Bruises: How to Treat Them — and the Effectiveness of Solomon’s Seal

leg bruiseBruises are usually caused by bumping into, or being hit by something. The result is a release of blood from the tiny capillaries under the skin. The characteristic bluish-black mark on the skin lightens in color and eventually fades as the blood is absorbed by the tissues and carried away. The ability to heal quickly from a bruise is dependent upon both a person’s general health and diet, and the form of therapeutic intervention. These subjects are explored in this article, with special emphasis given to the effectiveness of using Solomon’s Seal in some form — tincture, salve or liniment — and formulated with other helpful herbs.


Bruising usually occurs as a result of an injury. Athletes, outdoor recreational enthusiasts, and people in vocations that use the body a lot commonly receive bruises. An ankle sprain is often accompanied by bruising. Bruising can also occur spontaneously and is an indication of an allergic reaction, or more serious disease. Some people even bruise more easily than others — an indication of fragile capillaries, poor health or an inability to create collagen.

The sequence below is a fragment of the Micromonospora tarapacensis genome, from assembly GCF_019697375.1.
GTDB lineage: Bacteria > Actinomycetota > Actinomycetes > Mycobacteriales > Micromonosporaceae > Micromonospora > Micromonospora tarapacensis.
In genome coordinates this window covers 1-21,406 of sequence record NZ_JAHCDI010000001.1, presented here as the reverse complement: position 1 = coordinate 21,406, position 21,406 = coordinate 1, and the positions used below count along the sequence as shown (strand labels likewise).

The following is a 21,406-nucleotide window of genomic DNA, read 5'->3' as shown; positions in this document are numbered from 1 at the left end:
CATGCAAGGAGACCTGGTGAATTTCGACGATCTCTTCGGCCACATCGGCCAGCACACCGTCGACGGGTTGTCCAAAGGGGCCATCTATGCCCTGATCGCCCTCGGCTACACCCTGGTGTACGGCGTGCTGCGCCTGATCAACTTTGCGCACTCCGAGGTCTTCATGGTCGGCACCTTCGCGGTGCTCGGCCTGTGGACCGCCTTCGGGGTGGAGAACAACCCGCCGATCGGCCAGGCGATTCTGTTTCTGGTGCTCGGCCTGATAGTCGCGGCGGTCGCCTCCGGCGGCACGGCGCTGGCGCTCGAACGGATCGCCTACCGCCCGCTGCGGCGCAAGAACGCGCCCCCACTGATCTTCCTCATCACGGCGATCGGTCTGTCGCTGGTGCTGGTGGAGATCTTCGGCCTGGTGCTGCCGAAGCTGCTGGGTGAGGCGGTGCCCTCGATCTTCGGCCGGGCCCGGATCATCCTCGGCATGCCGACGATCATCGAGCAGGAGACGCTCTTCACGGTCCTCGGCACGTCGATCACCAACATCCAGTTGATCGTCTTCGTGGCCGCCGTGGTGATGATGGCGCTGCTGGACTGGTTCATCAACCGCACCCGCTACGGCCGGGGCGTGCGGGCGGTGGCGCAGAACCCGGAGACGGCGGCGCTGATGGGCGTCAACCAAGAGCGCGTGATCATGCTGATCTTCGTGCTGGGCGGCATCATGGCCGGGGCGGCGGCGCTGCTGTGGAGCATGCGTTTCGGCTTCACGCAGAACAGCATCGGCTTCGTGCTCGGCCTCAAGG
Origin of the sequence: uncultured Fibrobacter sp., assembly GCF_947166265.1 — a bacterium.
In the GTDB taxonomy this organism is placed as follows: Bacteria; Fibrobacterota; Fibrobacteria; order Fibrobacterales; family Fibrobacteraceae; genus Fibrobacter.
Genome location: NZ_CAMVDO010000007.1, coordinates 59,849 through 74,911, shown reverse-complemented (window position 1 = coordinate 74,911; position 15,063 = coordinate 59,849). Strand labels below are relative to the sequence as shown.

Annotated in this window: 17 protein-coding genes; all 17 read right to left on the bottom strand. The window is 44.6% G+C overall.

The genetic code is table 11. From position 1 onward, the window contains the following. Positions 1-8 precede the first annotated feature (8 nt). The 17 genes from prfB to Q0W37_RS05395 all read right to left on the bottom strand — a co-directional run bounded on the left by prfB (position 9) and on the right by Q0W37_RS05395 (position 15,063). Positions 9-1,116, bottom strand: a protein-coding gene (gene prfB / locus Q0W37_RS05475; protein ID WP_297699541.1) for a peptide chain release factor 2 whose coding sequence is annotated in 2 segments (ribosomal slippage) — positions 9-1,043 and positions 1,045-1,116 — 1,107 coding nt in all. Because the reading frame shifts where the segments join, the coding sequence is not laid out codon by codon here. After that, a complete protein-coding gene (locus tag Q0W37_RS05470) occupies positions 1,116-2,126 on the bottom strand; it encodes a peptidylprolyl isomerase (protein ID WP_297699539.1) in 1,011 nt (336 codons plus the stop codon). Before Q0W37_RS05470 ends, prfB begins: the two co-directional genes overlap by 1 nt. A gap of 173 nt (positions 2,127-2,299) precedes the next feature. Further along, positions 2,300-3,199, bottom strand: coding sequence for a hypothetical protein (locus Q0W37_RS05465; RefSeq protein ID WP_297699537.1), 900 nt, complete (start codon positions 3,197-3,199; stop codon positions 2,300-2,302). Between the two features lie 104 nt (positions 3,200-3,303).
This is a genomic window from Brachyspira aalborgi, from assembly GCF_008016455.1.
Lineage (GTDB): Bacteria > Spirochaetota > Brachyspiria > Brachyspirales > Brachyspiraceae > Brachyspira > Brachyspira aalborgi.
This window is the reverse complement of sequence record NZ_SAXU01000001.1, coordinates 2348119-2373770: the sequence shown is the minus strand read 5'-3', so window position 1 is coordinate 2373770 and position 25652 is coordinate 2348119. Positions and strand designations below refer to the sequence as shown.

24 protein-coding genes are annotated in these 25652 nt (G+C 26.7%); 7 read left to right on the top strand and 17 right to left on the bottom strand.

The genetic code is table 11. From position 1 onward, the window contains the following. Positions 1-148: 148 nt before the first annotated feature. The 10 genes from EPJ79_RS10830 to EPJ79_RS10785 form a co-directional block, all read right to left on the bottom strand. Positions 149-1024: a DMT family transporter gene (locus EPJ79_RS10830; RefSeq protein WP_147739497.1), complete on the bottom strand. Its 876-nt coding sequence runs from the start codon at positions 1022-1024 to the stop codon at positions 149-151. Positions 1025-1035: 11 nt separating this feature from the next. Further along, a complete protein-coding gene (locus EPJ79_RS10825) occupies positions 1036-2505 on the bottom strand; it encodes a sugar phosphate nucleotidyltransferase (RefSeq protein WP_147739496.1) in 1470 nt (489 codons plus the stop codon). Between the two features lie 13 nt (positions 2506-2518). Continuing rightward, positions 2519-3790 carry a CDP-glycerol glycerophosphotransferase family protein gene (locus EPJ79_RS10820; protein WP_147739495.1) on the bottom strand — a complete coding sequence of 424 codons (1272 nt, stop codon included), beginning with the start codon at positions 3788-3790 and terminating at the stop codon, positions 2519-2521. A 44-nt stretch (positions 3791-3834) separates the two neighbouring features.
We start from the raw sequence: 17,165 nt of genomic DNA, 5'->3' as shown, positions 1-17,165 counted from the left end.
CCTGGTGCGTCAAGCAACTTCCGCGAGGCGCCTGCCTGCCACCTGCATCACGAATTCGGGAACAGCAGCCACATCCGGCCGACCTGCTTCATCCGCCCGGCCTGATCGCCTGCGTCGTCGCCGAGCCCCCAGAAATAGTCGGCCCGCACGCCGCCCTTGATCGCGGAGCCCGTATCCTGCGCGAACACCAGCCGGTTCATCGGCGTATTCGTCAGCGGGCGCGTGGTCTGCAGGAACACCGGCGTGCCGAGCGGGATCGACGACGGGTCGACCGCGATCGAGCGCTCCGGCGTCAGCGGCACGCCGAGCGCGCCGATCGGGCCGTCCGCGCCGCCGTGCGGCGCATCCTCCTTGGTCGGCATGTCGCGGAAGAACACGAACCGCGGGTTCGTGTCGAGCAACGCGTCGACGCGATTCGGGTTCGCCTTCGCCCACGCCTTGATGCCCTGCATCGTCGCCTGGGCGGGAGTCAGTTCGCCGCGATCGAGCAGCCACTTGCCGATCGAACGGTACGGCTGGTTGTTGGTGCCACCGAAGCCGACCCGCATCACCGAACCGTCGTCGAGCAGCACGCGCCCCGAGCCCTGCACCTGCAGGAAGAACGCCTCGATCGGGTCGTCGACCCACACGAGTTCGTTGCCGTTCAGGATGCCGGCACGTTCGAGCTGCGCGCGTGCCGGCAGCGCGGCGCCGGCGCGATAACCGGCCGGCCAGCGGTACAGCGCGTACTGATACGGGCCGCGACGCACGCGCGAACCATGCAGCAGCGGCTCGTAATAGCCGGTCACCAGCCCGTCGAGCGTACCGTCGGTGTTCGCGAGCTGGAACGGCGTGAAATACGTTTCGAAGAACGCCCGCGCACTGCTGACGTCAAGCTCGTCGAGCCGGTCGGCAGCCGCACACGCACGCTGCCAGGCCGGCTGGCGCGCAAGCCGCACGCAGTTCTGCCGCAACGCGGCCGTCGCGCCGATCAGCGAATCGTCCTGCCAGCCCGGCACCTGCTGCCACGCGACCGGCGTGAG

Research suggests that the leading cause of frequent bruising, or the body’s inability to heal a bruise in a timely manner, is a deficiency in one or more nutrients. The elderly, for example, may be susceptible to bruising because of a generally poor diet. Dieters who have lost a substantial amount of weight are also at risk of developing bruises. The reason is that they have many capillaries that were needed to supply blood to their larger body mass, and now a lesser body mass leaves the extra capillaries exposed.

The remedy to be healthy enough to heal a bruise, or to prevent a serious one is simple: Maintain a diet that supplies certain nutrients, primarily vitamin C, vitamin E, vitamin K, bioflavonoids, and zinc. A daily supplement can do the trick, but it is always better to ingest these nutrients in their raw state in a healthy diet containing fruits and vegetables and nuts.


Vitamin C (U.S. RDA: 60mg) helps protect against bruising by strengthening capillary walls. As an antioxidant, it is depleted when the body is trying to rid itself of pollutants, allergens or drugs. A vitamin C deficiency may be caused by several factors:

  • Eating too few fruits and vegetables
  • Taking drugs which destroys this vitamin
  • Long-time stress from illness, frustration or depression
  • Smoking (one cigarette can deplete the body of 25 mg of vitamin C)
  • Frequent emotional outbursts such as anger
  • Exposure to pollutants, allergens or heavy metals